Natural Burn Treatments

Burns can be a minor inconvenience or a major injury, depending the degree of the burn and the amount of territory it covers. This article is about how to deal with the minor kind. A burn that is dark red, has blackened skin or cover more than ten percent of the body need the emergency room, as soon as possible.

There are many things that you can do to help burns, and a few that you need to avoid. First aid for a burn starts by cooling it. Don’t put anything on it until it is cooled. There are a couple of exceptions to that, and here they are.

Ice Water:

Please note I did not say ice. Ice could cause more damage if placed on a burn. Use water with ice in it. If it’s on an area that can’t be immersed, use a clean towel that does not have fuzz. Linen works the best. If worse comes to worst, use a paper towel. Do this until the sting of the burn is bearable and the heat coming from it (you can usually feel it) is gone. As the towel absorbs the heat, dip it on the water and reapply. This could take up to an hour.

Vinegar:

In the case of sunburn, a mixture of vinegar and cool water can be used to help reduce the heat (and pain) of the burn. Again, use a linen cloth or a paper towel, and dip it in and reapply as needed.

The first reaction of many people is to apply an unguent, mayo or butter to the burn. Please don’t. That will seal the heat in and cause a more extensive and deeper burn. It will also cause a great deal of pain. Until it’s cooled, nothing but the above treatments.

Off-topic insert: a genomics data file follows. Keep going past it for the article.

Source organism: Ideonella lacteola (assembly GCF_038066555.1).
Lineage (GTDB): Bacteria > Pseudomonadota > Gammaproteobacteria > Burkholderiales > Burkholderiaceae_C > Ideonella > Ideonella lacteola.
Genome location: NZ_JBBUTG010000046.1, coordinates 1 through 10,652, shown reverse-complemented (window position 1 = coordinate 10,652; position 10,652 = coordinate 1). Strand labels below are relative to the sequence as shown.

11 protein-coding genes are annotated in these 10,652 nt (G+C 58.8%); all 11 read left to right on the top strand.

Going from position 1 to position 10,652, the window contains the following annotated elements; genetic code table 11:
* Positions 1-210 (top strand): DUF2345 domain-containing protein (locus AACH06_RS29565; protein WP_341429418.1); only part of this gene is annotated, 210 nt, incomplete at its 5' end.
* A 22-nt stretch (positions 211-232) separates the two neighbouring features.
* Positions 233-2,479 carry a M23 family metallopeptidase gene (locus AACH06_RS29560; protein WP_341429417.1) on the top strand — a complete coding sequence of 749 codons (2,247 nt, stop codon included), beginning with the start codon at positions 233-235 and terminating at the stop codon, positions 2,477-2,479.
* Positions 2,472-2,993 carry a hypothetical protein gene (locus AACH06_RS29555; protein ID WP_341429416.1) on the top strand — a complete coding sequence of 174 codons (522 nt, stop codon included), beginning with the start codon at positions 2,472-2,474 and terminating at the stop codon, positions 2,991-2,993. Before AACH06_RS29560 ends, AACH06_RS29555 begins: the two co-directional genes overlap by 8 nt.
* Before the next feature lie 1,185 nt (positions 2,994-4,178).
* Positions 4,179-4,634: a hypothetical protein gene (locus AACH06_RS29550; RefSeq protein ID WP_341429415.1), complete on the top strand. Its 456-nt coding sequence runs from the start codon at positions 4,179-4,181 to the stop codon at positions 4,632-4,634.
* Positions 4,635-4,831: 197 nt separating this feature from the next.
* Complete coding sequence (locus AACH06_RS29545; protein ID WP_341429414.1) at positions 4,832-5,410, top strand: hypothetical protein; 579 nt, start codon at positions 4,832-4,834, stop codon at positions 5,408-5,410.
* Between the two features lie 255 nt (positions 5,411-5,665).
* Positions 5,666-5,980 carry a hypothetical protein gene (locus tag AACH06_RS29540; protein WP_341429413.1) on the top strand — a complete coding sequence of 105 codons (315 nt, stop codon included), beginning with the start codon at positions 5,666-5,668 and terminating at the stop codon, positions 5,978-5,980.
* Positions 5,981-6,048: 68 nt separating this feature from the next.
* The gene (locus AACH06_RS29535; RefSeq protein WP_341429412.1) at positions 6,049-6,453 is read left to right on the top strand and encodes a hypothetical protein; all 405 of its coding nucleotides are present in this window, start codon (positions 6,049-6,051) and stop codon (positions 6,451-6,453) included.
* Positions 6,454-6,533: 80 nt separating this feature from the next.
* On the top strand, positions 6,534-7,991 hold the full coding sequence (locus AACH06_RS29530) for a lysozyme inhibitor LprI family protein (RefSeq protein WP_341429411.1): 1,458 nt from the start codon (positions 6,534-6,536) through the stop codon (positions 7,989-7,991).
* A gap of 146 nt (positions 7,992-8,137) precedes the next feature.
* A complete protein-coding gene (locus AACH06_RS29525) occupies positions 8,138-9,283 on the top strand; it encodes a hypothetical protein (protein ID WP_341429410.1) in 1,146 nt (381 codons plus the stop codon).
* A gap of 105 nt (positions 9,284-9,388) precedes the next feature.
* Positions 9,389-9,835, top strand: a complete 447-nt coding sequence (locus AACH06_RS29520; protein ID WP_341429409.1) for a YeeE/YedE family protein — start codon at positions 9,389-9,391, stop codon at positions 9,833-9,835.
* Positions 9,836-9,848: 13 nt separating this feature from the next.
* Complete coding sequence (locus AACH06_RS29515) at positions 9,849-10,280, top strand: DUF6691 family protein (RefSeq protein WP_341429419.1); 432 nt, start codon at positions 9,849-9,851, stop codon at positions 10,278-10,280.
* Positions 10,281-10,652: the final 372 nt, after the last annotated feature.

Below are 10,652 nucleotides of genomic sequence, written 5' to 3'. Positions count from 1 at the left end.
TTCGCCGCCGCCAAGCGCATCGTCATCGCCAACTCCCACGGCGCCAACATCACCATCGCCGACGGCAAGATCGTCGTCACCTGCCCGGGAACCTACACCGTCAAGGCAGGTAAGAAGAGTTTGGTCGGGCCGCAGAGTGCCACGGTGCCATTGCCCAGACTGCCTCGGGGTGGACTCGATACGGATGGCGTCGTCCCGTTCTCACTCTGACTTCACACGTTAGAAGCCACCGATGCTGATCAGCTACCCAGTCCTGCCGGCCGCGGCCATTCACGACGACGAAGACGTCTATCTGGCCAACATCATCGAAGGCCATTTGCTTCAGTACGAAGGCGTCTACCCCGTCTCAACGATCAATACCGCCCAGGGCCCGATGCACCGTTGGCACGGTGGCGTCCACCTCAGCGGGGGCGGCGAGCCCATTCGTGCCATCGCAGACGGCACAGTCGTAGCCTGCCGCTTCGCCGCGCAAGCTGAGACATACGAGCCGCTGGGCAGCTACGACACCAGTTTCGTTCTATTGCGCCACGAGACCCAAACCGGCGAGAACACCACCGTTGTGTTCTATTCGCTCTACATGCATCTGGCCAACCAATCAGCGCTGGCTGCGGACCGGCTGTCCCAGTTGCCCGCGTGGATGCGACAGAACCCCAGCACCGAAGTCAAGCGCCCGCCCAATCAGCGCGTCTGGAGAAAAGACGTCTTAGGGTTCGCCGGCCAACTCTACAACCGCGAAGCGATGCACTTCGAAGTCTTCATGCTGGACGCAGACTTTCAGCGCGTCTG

After the burn has cooled, there are other things you can do.

Aloe:

Treating burns is the premiere use for this gel. You can buy it at the market in gel format. You might want to avoid the kind with linocaine or lidocaine, as that can’t be applied frequently. Plain aloe can be applied as needed.

Onion:

Don’t apply it to broken skin, and you may want to saute them, then let them cool completely to avoid any stinging.

Willow Bark:

You may also want to take a pain killer to help stop the pain. If you prefer natural painkillers, willow bark may help. If you’re allergic to aspirin, avoid this herb, though.

The Author:

Mary Bodel has been a master herbalist since 2004 although my training began long before I reached that level. I believe that health encompasses more than taking care of our bodies. It involves everything from what we eat to what we read. It involves our spirit as well as our body.

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